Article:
So far Borderlands 2 is the Skyrim to Borderlands' Oblivion for me. Perhaps in some ways Borderlands 2 is a better "game", but when you get down to it it’s extremely similar to the original, and thus never going to make the same impression by the simple fact that I'm not seeing it for the first time. Now that I’ve hopefully clarified that incredibly important point, I’m still really, really liking Borderlands 2 so far. I played a lot of every class in the first game, but my favorite was pretty easily the soldier (though the siren was very rad too). I felt like he had a wider range of interesting abilities, and more stuff to do on the battlefield. As such I’m playing the commando in the sequel, and to put it bluntly the turret is still freaking awesome. They’ve done some interesting ability tweaking for the classes that’s making it fun to experiment with these familiar classes again as well. For me the big change is that I can’t rely on my turret as much; it’s not as powerful, and there aren’t as many skills that directly buff it. So I have to get in the thick of things more often, and figuring out how I want to go about picking skills for that is great. Side note: it seems that the siren is now the “medic” class. The “shoot people to heal them” skill apparently got moved from the soldier to the siren while nobody was looking.

Borderlands 2 is still all about the guns.

There also aren’t clear weapon focuses for each class anymore. In the original game soldiers were clearly geared towards assault rifles and shotguns. The weapon proficiency system in that game further encouraged you to stick to one or two weapon types, but that’s all been removed for Borderlands 2. There are still a few skill and class mods that might give you a relatively minor bonus for one weapon type, but for the most part all classes can use all guns just as effectively. This has led to me using anything I pick up that seems good, and I can safely say that the gun design is much more varied here than it was before. At the same time, I haven’t really found any “all purpose” guns that I like. It’s probably a conscious design decision, but most every gun seems to have at least one substantial drawback or limitation. It might be wildly inaccurate, have a tiny clip, kick way too much, not deal a lot of damage, or simply take forever to reload (that’s the one I hate the most). So on the one hand it’s kind of frustrating to never find that “perfect” gun for my style, but on the other hand it’s fun in a different way to try so many different guns all the time.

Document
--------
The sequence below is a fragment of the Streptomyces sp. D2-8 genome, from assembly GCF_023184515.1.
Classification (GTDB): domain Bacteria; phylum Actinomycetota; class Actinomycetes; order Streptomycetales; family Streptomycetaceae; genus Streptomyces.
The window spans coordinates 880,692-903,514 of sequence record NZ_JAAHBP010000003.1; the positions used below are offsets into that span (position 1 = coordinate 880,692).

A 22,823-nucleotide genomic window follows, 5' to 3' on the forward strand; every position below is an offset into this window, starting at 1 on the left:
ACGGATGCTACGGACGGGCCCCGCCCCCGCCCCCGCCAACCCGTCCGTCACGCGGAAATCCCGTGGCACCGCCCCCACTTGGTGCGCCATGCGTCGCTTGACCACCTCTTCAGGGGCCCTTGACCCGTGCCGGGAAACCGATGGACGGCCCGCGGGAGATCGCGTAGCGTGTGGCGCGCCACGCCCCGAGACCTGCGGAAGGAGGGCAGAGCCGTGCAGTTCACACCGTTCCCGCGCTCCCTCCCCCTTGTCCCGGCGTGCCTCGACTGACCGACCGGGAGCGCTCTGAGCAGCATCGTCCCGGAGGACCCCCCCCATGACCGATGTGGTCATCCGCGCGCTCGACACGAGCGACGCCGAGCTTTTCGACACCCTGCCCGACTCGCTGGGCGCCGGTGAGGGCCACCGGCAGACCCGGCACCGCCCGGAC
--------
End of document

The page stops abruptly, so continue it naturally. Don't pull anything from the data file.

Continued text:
There’s a whole lot more to say about Borderlands 2, but I’ll save it for now. I didn’t play as much this week as I would have liked, but you can bet I’ll keep going, and should have plenty more to say next week. As for my current status, right now I’m level 17, and have been playing with two friends who area siren and a gunzerker. Oh, I also downloaded Mark of the Ninja today, and really want to play as I find time for it (probably whenever I can't get the Borderlands 2 crew together); it looks great. So that’s going to do it for now, until next time!

Currently playing: Borderlands 2, Mark of the Ninja


Weekly Roundup 09/16/2012

I started off this week by finishing The Last Story. That game’s certainly not terrible, and it does have its moments every now and then. As I felt last week, my favorite parts of the game ended up being the characters and dialogue. There were a select few moments that were done surprisingly well, and Mistwalker almost makes pulling off a strong narrative look effortless on a few occassions. The overarching story is pretty cliche though; it’s more the execution that’s done well, and even that’s mostly relegated to a handful of climactic moments. The rest of the time everything's kind of mundane.

Likable characters and well written dialogue can't always overcome boring gameplay.